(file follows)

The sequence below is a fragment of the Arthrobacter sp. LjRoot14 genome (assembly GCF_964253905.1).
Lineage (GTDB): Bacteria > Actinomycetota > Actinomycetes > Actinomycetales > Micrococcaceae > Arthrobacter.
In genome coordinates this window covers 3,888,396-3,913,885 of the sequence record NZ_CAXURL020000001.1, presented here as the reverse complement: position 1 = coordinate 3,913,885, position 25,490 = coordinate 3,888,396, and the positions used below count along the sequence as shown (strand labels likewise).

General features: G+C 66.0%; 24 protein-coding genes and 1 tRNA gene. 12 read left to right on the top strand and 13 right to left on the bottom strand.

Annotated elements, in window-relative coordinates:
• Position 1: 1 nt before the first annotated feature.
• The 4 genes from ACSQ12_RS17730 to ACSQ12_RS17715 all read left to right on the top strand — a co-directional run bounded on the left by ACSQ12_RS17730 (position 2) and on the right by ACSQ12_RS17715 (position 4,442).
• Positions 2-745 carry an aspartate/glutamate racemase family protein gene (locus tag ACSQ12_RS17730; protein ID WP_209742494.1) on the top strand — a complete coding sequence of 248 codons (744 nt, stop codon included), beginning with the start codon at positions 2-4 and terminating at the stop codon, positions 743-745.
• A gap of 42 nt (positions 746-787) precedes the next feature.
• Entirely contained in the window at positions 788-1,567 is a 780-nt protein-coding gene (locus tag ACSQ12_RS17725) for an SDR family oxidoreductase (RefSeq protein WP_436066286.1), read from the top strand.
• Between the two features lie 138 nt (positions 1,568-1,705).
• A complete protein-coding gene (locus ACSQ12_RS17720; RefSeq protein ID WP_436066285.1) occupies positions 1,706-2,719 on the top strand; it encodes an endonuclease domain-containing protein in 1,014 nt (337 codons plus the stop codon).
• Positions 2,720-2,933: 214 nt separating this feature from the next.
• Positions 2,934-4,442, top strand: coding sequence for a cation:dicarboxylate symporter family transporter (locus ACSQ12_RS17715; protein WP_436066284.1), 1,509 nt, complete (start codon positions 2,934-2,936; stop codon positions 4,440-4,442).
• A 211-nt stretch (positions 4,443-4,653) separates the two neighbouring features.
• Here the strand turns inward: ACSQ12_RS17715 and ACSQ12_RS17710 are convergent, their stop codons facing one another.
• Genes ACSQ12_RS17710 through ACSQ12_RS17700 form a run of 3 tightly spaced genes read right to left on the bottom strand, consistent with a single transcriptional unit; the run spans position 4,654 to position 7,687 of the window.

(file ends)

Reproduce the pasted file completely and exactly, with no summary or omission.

The sequence below is a fragment of the Arthrobacter sp. LjRoot14 genome (assembly GCF_964253905.1).
Lineage (GTDB): Bacteria > Actinomycetota > Actinomycetes > Actinomycetales > Micrococcaceae > Arthrobacter.
In genome coordinates this window covers 3,888,396-3,913,885 of the sequence record NZ_CAXURL020000001.1, presented here as the reverse complement: position 1 = coordinate 3,913,885, position 25,490 = coordinate 3,888,396, and the positions used below count along the sequence as shown (strand labels likewise).

General features: G+C 66.0%; 24 protein-coding genes and 1 tRNA gene. 12 read left to right on the top strand and 13 right to left on the bottom strand.

Annotated elements, in window-relative coordinates:
• Position 1: 1 nt before the first annotated feature.
• The 4 genes from ACSQ12_RS17730 to ACSQ12_RS17715 all read left to right on the top strand — a co-directional run bounded on the left by ACSQ12_RS17730 (position 2) and on the right by ACSQ12_RS17715 (position 4,442).
• Positions 2-745 carry an aspartate/glutamate racemase family protein gene (locus tag ACSQ12_RS17730; protein ID WP_209742494.1) on the top strand — a complete coding sequence of 248 codons (744 nt, stop codon included), beginning with the start codon at positions 2-4 and terminating at the stop codon, positions 743-745.
• A gap of 42 nt (positions 746-787) precedes the next feature.
• Entirely contained in the window at positions 788-1,567 is a 780-nt protein-coding gene (locus tag ACSQ12_RS17725) for an SDR family oxidoreductase (RefSeq protein WP_436066286.1), read from the top strand.
• Between the two features lie 138 nt (positions 1,568-1,705).
• A complete protein-coding gene (locus ACSQ12_RS17720; RefSeq protein ID WP_436066285.1) occupies positions 1,706-2,719 on the top strand; it encodes an endonuclease domain-containing protein in 1,014 nt (337 codons plus the stop codon).
• Positions 2,720-2,933: 214 nt separating this feature from the next.
• Positions 2,934-4,442, top strand: coding sequence for a cation:dicarboxylate symporter family transporter (locus ACSQ12_RS17715; protein WP_436066284.1), 1,509 nt, complete (start codon positions 2,934-2,936; stop codon positions 4,440-4,442).
• A 211-nt stretch (positions 4,443-4,653) separates the two neighbouring features.
• Here the strand turns inward: ACSQ12_RS17715 and ACSQ12_RS17710 are convergent, their stop codons facing one another.
• Genes ACSQ12_RS17710 through ACSQ12_RS17700 form a run of 3 tightly spaced genes read right to left on the bottom strand, consistent with a single transcriptional unit; the run spans position 4,654 to position 7,687 of the window.